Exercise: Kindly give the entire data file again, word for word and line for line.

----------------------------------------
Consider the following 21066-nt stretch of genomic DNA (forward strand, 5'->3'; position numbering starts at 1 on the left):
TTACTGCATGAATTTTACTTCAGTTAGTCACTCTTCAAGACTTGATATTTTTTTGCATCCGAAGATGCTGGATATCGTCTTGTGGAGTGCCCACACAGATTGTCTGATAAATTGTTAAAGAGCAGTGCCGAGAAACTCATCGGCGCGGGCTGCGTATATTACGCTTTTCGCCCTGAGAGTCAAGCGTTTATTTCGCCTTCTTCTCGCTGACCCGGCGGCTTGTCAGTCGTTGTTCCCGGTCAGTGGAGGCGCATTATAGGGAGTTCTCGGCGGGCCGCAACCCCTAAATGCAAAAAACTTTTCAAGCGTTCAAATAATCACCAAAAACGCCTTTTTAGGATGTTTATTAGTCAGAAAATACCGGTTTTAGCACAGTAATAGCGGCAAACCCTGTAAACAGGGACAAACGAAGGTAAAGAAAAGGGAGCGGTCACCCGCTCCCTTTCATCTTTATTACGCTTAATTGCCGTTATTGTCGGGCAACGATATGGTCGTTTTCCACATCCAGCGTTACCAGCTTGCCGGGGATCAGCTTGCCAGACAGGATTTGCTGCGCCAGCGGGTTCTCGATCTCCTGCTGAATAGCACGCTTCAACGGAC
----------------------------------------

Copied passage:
Consider the following 21066-nt stretch of genomic DNA (forward strand, 5'->3'; position numbering starts at 1 on the left):
TTACTGCATGAATTTTACTTCAGTTAGTCACTCTTCAAGACTTGATATTTTTTTGCATCCGAAGATGCTGGATATCGTCTTGTGGAGTGCCCACACAGATTGTCTGATAAATTGTTAAAGAGCAGTGCCGAGAAACTCATCGGCGCGGGCTGCGTATATTACGCTTTTCGCCCTGAGAGTCAAGCGTTTATTTCGCCTTCTTCTCGCTGACCCGGCGGCTTGTCAGTCGTTGTTCCCGGTCAGTGGAGGCGCATTATAGGGAGTTCTCGGCGGGCCGCAACCCCTAAATGCAAAAAACTTTTCAAGCGTTCAAATAATCACCAAAAACGCCTTTTTAGGATGTTTATTAGTCAGAAAATACCGGTTTTAGCACAGTAATAGCGGCAAACCCTGTAAACAGGGACAAACGAAGGTAAAGAAAAGGGAGCGGTCACCCGCTCCCTTTCATCTTTATTACGCTTAATTGCCGTTATTGTCGGGCAACGATATGGTCGTTTTCCACATCCAGCGTTACCAGCTTGCCGGGGATCAGCTTGCCAGACAGGATTTGCTGCGCCAGCGGGTTCTCGATCTCCTGCTGAATAGCACGCTTCAACGGAC